Massachusetts is proposing a bill to regulate student loan servicers and bring the Commonwealth in line with other states, including Connecticut, Colorado, Illinois, Maine, Maryland, Nevada, New Jersey, New York, Rhode Island, and Washington, all of which have passed new legislation to regulate the student loan industry. Similar legislation recently has been introduced, but not yet passed, in Iowa, Minnesota, Missouri, New Mexico, North Carolina, California, and Oregon to regulate the student loan servicing industry.
Recently, Housing Wire reported that student loan debt in the U.S. reached $1.5 trillion. According to the report, the average student loan borrower owes $34,500. Against this backdrop, Massachusetts lawmakers are proposing a “student loan bill of rights” to establish a set of standards for student loan servicers operating in the commonwealth and to give Massachusetts Attorney General Maura Healey increased enforcement oversight over servicers. The bill, titled H. 3977, includes many substantive provisions, including a requirement that servicers obtain a license from the Massachusetts Division of Banks to operate in the commonwealth. The Division would then be responsible for establishing criteria related to an applicant’s financial condition and servicing practices. An exemption is available for banks, credit unions, and their subsidiaries.
Other provisions include the creation of a Student Loan Ombudsman, allowing for broad enforcement authority, imposing a minimum two-year record retention requirement, and setting a five-business day deadline to respond to a request from the Ombudsman or Commissioner of Banks.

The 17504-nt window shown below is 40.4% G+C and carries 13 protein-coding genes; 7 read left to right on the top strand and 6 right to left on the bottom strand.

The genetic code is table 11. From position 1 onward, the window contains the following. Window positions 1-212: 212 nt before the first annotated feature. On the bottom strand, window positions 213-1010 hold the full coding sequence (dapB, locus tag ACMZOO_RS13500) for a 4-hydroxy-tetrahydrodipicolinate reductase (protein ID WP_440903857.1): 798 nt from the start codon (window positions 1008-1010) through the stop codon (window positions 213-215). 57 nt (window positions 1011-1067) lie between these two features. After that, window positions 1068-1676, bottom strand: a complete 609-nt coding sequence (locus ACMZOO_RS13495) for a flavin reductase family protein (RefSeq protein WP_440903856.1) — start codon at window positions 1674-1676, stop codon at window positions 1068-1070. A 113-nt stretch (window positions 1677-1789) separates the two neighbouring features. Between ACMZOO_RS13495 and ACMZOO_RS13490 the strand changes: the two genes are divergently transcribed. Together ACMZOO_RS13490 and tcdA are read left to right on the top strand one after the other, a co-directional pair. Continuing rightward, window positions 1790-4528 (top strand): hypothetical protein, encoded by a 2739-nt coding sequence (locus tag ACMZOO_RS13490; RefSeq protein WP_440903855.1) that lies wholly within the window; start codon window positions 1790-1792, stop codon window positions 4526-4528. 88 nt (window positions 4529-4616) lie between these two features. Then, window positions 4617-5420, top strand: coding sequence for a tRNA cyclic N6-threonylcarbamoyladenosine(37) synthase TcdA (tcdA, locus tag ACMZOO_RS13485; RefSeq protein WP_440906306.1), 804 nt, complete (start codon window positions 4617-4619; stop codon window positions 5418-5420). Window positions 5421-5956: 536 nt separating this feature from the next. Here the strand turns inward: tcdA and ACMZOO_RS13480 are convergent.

Like ombudsmen in New York, Maine, Maryland, New Jersey, and the Consumer Financial Protection Bureau, the Massachusetts Ombudsman will be responsible for addressing issues related to payments, wage garnishments, defaults, collection efforts, and discharge applications. The Ombudsman also will oversee efforts to educate the public on repayment options and related issues.
Some states are facing federal preemption questions, and it remains to be seen whether any law might, in whole or part, be invalidated on preemption grounds.
Assuming Massachusetts passes H. 3977, we expect to see increased scrutiny and enforcement actions relative to student loan servicers. If passed, H. 3977 would not take effect until September 2020 with the creation of an Ombudsman, and would not be fully implemented until January 2021 when the licensing and regulatory requirements go into effect.